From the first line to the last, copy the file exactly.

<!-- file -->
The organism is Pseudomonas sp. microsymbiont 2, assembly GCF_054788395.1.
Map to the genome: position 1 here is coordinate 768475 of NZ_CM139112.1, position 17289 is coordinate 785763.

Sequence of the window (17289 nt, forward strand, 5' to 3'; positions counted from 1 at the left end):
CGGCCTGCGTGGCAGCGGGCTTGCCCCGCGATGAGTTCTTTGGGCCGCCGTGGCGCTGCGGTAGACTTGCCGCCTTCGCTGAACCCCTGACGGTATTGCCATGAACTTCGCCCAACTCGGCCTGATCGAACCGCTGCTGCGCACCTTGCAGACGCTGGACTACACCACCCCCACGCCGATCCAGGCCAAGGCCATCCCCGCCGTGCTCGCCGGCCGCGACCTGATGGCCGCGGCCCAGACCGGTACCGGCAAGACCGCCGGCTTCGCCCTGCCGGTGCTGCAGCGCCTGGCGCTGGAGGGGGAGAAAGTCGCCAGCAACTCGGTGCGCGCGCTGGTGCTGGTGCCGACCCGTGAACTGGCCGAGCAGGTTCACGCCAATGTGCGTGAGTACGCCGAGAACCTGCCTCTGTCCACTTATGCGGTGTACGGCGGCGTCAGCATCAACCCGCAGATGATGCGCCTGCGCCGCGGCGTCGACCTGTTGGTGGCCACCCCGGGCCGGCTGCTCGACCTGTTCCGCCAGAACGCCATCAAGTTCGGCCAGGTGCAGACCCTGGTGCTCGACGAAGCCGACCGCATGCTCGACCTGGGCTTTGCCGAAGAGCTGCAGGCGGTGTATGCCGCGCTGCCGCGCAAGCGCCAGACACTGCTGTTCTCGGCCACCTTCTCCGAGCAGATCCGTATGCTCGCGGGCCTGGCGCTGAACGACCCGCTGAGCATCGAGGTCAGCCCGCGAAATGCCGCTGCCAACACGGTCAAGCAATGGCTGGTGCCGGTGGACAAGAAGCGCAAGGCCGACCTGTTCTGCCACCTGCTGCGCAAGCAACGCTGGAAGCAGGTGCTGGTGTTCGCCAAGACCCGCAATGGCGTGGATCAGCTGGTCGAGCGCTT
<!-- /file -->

The organism is Pseudomonas sp. microsymbiont 2, assembly GCF_054788395.1.
Map to the genome: position 1 here is coordinate 768475 of NZ_CM139112.1, position 17289 is coordinate 785763.

Sequence of the window (17289 nt, forward strand, 5' to 3'; positions counted from 1 at the left end):
CGGCCTGCGTGGCAGCGGGCTTGCCCCGCGATGAGTTCTTTGGGCCGCCGTGGCGCTGCGGTAGACTTGCCGCCTTCGCTGAACCCCTGACGGTATTGCCATGAACTTCGCCCAACTCGGCCTGATCGAACCGCTGCTGCGCACCTTGCAGACGCTGGACTACACCACCCCCACGCCGATCCAGGCCAAGGCCATCCCCGCCGTGCTCGCCGGCCGCGACCTGATGGCCGCGGCCCAGACCGGTACCGGCAAGACCGCCGGCTTCGCCCTGCCGGTGCTGCAGCGCCTGGCGCTGGAGGGGGAGAAAGTCGCCAGCAACTCGGTGCGCGCGCTGGTGCTGGTGCCGACCCGTGAACTGGCCGAGCAGGTTCACGCCAATGTGCGTGAGTACGCCGAGAACCTGCCTCTGTCCACTTATGCGGTGTACGGCGGCGTCAGCATCAACCCGCAGATGATGCGCCTGCGCCGCGGCGTCGACCTGTTGGTGGCCACCCCGGGCCGGCTGCTCGACCTGTTCCGCCAGAACGCCATCAAGTTCGGCCAGGTGCAGACCCTGGTGCTCGACGAAGCCGACCGCATGCTCGACCTGGGCTTTGCCGAAGAGCTGCAGGCGGTGTATGCCGCGCTGCCGCGCAAGCGCCAGACACTGCTGTTCTCGGCCACCTTCTCCGAGCAGATCCGTATGCTCGCGGGCCTGGCGCTGAACGACCCGCTGAGCATCGAGGTCAGCCCGCGAAATGCCGCTGCCAACACGGTCAAGCAATGGCTGGTGCCGGTGGACAAGAAGCGCAAGGCCGACCTGTTCTGCCACCTGCTGCGCAAGCAACGCTGGAAGCAGGTGCTGGTGTTCGCCAAGACCCGCAATGGCGTGGATCAGCTGGTCGAGCGCTT